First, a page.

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#1 Kick Ass

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Posted 09 September 2019 - 10:30 AM

Hi Guys

Would like some clarification from an incident that has happened causing damage to the hull of a boat.

Mediation has been carried out between the 2 skippers and it has been found that the protest could be thrown out due to protest flags not been raised quick enough from both parties.

How does this sit when there is damage caused and insurance companies involved who would want answers? Should the protest be carried out to find the boat at fault for insurance purposes?
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#2 Clipper

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Posted 09 September 2019 - 10:31 AM

Hope it wasnt kick?
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#3 JK

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Posted 09 September 2019 - 10:55 AM

If there was "serious damage" then there is leeway on the time for a protest flag to be flown & the other boat being notified, otherwise the rule is the protest/hail should be at the "first reasonable opportunity" which would be the time taken to unfurl the flag on the backstay not after going down to find it! .

 

The protest committee is there to deal with rule issues rather than assign fault for insurance claims & if they felt there was no injury or serious damage & the flag/hail were not quick enough then the protest would have to be dismissed.


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#4 Fish

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Posted 09 September 2019 - 11:06 AM

From my (unfortunate) experience with hull damage caused while racing, the insurance company did not ask any questions about 'fault', and it was my understanding that each insurance company paid for / fixed the asset insured under their policy.

It wasn't clear to me if the two insurance companies sorted anything out between themselves. 

Someone with more actual knowledge of boat insurance industry practices may be able to clarify, but I think boat insurance is different to car insurance, where you don't really have a 'no claims bonus' etc.

 

If you were cruising and someone blatantly took you out, that is another thing, i.e. legal liability to civil property damage (i.e. Gypsy). But racing is considered inherently high risk, so if you boat gets damaged whilst racing, its as much your fault for taking it racing (i.e. a risk you accept), rather than the subtitles of the racing rules of sailing, as far as the insurance company is concerned. The insurance company has accepted the risk of the boat racing, and are contracted to pay out on the damage. The cause or fault of the damage is secondary.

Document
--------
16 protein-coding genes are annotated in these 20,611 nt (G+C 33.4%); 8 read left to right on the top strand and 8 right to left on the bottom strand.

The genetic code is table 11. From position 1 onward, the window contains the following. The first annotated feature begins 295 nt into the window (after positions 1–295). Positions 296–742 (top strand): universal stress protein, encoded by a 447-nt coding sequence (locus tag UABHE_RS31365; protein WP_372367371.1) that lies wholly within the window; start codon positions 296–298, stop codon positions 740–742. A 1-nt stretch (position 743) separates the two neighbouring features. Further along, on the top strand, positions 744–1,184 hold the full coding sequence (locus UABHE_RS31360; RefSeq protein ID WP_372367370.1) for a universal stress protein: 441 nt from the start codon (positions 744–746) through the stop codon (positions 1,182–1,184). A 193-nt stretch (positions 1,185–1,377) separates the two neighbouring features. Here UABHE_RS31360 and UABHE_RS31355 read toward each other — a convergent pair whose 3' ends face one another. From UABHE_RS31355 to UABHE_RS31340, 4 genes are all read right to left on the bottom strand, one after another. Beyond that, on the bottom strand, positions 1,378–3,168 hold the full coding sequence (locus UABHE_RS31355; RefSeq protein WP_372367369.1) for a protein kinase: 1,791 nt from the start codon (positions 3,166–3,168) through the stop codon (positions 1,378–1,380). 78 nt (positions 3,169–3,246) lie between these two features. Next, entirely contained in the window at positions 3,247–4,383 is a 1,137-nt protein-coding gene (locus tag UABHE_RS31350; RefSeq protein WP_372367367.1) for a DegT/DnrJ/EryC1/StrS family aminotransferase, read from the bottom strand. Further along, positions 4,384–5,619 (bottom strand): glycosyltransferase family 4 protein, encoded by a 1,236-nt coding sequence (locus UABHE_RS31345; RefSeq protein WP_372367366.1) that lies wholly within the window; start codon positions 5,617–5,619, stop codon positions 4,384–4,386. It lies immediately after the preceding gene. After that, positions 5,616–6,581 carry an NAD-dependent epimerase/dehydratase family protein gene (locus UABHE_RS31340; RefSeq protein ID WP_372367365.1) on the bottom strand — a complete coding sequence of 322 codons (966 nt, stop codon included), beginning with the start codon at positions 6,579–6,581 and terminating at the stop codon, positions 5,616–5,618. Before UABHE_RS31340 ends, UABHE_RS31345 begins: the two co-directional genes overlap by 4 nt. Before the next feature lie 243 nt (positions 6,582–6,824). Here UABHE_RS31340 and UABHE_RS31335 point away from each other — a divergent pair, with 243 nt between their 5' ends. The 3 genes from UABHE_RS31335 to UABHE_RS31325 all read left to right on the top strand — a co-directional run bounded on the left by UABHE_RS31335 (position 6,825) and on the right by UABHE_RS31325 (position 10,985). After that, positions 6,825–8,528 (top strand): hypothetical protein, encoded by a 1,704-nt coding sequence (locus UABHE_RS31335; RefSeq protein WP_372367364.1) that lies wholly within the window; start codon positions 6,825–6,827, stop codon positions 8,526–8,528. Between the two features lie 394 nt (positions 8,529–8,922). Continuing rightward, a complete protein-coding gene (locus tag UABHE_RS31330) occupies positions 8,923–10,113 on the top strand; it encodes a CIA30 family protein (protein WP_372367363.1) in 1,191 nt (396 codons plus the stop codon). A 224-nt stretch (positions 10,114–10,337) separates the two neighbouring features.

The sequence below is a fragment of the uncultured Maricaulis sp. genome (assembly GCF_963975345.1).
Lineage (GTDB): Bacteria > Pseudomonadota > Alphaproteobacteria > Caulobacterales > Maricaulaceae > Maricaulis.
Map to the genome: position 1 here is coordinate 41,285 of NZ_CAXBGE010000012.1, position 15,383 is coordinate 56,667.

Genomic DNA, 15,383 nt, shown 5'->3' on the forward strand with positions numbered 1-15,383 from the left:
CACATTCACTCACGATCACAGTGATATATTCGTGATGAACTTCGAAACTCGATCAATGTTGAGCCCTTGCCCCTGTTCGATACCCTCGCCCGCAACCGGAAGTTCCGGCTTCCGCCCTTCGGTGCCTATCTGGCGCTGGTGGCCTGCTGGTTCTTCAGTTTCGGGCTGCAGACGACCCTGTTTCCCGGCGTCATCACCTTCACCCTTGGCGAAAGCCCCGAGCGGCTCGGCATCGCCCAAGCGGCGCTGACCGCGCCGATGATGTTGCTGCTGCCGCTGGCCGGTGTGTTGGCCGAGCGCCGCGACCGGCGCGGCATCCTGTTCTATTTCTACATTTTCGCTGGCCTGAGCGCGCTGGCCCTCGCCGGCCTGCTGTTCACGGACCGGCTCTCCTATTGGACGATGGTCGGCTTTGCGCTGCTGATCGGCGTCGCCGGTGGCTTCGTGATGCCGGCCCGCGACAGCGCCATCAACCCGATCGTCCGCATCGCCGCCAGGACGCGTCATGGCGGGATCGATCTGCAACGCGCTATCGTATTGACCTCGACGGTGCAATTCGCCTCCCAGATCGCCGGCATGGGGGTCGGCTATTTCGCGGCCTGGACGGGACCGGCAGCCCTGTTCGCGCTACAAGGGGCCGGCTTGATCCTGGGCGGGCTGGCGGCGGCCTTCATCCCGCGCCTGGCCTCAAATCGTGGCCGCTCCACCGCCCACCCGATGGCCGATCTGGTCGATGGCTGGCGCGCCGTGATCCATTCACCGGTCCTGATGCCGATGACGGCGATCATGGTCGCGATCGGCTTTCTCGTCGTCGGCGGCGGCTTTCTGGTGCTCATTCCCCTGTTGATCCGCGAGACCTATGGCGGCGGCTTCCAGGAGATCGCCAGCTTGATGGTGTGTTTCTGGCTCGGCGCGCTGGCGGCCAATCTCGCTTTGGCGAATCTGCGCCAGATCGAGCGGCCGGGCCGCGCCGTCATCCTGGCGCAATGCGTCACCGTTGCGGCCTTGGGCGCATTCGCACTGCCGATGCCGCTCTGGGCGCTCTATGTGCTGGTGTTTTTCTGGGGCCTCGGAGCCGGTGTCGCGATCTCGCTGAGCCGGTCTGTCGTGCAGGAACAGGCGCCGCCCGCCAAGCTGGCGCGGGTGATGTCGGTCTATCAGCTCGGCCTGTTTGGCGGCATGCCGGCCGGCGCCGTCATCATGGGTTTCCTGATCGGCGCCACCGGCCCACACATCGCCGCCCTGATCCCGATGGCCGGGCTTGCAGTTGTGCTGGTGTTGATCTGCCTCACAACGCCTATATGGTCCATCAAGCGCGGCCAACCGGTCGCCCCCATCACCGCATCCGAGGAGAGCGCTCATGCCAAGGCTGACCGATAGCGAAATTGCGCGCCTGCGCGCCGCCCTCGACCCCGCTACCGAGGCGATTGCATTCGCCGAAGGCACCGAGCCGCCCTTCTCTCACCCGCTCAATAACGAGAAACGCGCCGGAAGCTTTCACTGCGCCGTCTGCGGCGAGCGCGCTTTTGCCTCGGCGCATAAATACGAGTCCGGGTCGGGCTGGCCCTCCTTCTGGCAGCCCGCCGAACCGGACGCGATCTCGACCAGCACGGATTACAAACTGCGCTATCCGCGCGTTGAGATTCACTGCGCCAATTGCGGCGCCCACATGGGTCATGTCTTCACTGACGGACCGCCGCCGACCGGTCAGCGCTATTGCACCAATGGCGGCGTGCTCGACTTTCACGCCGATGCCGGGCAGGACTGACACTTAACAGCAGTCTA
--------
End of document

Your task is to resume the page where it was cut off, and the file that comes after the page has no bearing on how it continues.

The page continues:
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#5 strath

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Posted 09 September 2019 - 11:37 AM

My Racing Excess has just gone up from $1,000 to $2,500

 

I have request the following clarification as the policy documentation states Racing excess is $2500 however "club racing" comes under the normal policy excess of $1000

 

Could you please clarify for me where Racing risk Excess and social racing starts and stops.

I assume that if you were competing in the Farr 1020 Nationals, the $2,500 excess would apply to a claim.

Again I would assume that if you were sailing in a club race to a club outing to a destination, this would be Social Racing, $1,000 excess would apply to a claim.

The question is if I am sailing in a club Wednesday night or a Saturday around the buoys race which excess would apply ?

 

Ill keep you posed when I get a reply


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#6 Puff

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Posted 09 September 2019 - 03:25 PM

Club racing is usually just non-extras rum-race and passage races

 

It doesn't include Wednesday/Winter no extras division or Coastal Classic :-)


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#7 Jon

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Posted 09 September 2019 - 09:10 PM

A protest finding has no legally weight with insurance and won’t be asked for
As stated above the flag thing has exceptions ie, the first thing that needs to be established is the validity of the protest, flag flying is just one part